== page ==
Brothels rorting student visas to secure Asian workers
New South Wales brothel owners are rorting Australia’s visa program and the Immigration Department is not doing enough to stop it.
A Crikey investigation has revealed women from Asian countries are being recruited to the NSW sex industry and forced to work long hours while on tourist visas. The pimps then charge the women $15,000 to enrol in English courses while at the same time applying to the Immigration Department for a student visa.
Many of the applications fail. Pimps then exploit loopholes in the visa program by appealing the decision, which allows the prostitutes to stay in Australia for a further two years.
In a case unfolding in the Sydney District Court, the owner of Sydney north shore brothel Diamonds 4 Ever is accused of trafficking six women into Australia to work as sex slaves. All were on student visas but it is alleged they were forced to work up to 20 hours a day to pay off a $5000 debt to the owner.
The court heard the pimp warned the prostitutes about what would happen if they said the wrong thing to Immigration officials about their working hours. The Diamonds website boasts: “Most of our ladies are available every day of the week.”
Four Hong Kong nationals — Crikey has confirmed their identities but will only use their working names of “Coco”, “Chanel”, “Cherry” and “Mickey” (pictured above) — arrived in Australia in April 2012 on travel visas. One of the prostitutes had previously been deported from Canada in March 2011 for working in an illegal brothel — surprisingly this was not picked up when she arrived in Sydney under the same name.
They were met by the brothel owner of three legal Sydney brothels in Blacktown and Sydney’s CBD. They were driven to the Blacktown establishment where they were required to commence work immediately. The women understood they would be working in the sex industry. Fake travel itineraries were provided by a Hong Kong travel agent but were discarded on arrival in Australia.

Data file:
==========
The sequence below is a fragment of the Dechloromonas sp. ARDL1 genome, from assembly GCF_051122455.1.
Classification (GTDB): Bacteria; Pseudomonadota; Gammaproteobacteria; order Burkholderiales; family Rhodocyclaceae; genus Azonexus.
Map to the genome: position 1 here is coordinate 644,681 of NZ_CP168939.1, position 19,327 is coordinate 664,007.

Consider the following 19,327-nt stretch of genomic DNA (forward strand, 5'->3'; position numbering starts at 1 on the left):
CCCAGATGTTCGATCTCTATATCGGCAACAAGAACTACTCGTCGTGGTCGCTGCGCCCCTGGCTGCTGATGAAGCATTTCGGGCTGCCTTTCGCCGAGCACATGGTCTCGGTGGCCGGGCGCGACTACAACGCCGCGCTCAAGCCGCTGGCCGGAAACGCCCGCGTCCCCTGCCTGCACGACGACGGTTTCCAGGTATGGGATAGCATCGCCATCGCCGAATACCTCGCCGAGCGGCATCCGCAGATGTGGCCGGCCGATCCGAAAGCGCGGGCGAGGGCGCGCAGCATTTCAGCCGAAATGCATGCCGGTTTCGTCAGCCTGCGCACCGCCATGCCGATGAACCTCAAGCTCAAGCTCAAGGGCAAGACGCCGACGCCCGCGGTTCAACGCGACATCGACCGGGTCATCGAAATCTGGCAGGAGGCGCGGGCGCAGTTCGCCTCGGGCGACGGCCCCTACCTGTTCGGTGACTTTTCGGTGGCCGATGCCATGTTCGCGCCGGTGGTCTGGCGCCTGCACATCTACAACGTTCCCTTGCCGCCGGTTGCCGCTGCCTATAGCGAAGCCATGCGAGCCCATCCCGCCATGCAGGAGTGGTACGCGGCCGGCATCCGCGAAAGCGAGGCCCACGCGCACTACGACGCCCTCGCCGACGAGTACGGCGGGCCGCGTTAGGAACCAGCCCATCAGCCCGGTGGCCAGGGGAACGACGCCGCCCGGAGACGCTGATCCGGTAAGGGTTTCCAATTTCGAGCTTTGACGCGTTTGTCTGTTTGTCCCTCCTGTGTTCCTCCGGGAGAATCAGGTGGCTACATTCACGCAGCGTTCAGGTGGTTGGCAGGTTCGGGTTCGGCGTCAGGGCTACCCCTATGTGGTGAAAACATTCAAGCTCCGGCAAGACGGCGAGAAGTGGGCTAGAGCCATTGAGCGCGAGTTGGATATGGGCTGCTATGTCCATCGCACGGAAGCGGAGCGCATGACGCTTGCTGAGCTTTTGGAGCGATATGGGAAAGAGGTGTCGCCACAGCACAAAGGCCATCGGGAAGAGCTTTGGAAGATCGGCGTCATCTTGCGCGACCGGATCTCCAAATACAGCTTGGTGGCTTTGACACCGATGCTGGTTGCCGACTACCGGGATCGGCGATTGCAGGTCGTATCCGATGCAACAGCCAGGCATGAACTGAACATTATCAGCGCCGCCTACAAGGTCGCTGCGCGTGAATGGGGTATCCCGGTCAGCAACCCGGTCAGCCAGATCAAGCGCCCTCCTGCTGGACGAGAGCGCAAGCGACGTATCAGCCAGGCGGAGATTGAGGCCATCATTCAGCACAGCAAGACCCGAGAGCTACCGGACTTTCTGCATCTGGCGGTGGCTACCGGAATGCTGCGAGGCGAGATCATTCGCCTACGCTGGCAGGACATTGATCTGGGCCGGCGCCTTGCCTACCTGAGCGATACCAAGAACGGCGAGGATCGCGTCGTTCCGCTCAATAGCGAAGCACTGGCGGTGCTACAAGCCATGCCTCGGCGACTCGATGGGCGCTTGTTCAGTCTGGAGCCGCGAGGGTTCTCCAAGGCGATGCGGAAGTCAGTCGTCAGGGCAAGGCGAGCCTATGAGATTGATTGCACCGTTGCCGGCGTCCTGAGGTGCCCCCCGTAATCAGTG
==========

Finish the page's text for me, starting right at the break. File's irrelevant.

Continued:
The pimp then put the women in touch with a “lawyer” known as “Sam”. But Crikey understands the man is an agent working to attract business to an English language school in Sydney’s west — the NSW Law Society confirms there is no record of the man having registered as a solicitor.
Sam charged each girl $15,000 to arrange an English course, which would allow them to hold a study visa. He told the women the application would fail but he would appeal the decision to allow them to stay in Australia for up to a further two years by using a loophole in the visa program.
Her application for a study visa was rejected and she appealed to the Migration Review Tribunal in July 2012. This allows her to stay in Australia for up to two years while the appeal process is heard.
Castle College principal Brendan Daly told Crikey he’s unaware of Sam and has no knowledge of any prostitutes enrolled at his college: “I checked the details you provided with our records and can confirm that the college does not have any dealings with the agent whose details you provided.” There is no suggestion Castle College or any other language school are involved in the scam.
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